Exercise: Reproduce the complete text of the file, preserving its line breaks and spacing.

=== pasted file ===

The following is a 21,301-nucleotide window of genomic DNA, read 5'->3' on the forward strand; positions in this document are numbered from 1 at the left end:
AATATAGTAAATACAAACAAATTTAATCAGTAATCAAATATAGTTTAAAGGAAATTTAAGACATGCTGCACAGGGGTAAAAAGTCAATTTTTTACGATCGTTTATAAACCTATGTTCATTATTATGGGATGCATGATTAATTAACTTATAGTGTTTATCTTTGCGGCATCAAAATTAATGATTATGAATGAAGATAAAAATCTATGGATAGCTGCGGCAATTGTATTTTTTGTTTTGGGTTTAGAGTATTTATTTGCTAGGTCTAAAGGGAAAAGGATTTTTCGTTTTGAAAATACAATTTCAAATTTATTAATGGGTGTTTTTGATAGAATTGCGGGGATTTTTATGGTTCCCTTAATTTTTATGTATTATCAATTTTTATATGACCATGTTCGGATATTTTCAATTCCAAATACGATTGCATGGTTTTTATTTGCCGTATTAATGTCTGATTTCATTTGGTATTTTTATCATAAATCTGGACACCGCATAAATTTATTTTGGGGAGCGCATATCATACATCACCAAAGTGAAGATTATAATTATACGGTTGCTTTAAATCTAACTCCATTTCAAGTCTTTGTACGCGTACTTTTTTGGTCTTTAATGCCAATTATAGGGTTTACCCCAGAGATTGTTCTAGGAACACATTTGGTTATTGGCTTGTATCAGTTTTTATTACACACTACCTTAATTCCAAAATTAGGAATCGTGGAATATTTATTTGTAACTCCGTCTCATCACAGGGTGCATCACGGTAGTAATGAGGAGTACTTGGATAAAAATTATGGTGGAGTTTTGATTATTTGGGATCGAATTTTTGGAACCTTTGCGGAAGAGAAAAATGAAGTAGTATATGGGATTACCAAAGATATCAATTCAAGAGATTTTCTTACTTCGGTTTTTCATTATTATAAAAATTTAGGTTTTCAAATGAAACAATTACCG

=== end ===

The following is a 21,301-nucleotide window of genomic DNA, read 5'->3' on the forward strand; positions in this document are numbered from 1 at the left end:
AATATAGTAAATACAAACAAATTTAATCAGTAATCAAATATAGTTTAAAGGAAATTTAAGACATGCTGCACAGGGGTAAAAAGTCAATTTTTTACGATCGTTTATAAACCTATGTTCATTATTATGGGATGCATGATTAATTAACTTATAGTGTTTATCTTTGCGGCATCAAAATTAATGATTATGAATGAAGATAAAAATCTATGGATAGCTGCGGCAATTGTATTTTTTGTTTTGGGTTTAGAGTATTTATTTGCTAGGTCTAAAGGGAAAAGGATTTTTCGTTTTGAAAATACAATTTCAAATTTATTAATGGGTGTTTTTGATAGAATTGCGGGGATTTTTATGGTTCCCTTAATTTTTATGTATTATCAATTTTTATATGACCATGTTCGGATATTTTCAATTCCAAATACGATTGCATGGTTTTTATTTGCCGTATTAATGTCTGATTTCATTTGGTATTTTTATCATAAATCTGGACACCGCATAAATTTATTTTGGGGAGCGCATATCATACATCACCAAAGTGAAGATTATAATTATACGGTTGCTTTAAATCTAACTCCATTTCAAGTCTTTGTACGCGTACTTTTTTGGTCTTTAATGCCAATTATAGGGTTTACCCCAGAGATTGTTCTAGGAACACATTTGGTTATTGGCTTGTATCAGTTTTTATTACACACTACCTTAATTCCAAAATTAGGAATCGTGGAATATTTATTTGTAACTCCGTCTCATCACAGGGTGCATCACGGTAGTAATGAGGAGTACTTGGATAAAAATTATGGTGGAGTTTTGATTATTTGGGATCGAATTTTTGGAACCTTTGCGGAAGAGAAAAATGAAGTAGTATATGGGATTACCAAAGATATCAATTCAAGAGATTTTCTTACTTCGGTTTTTCATTATTATAAAAATTTAGGTTTTCAAATGAAACAATTACCG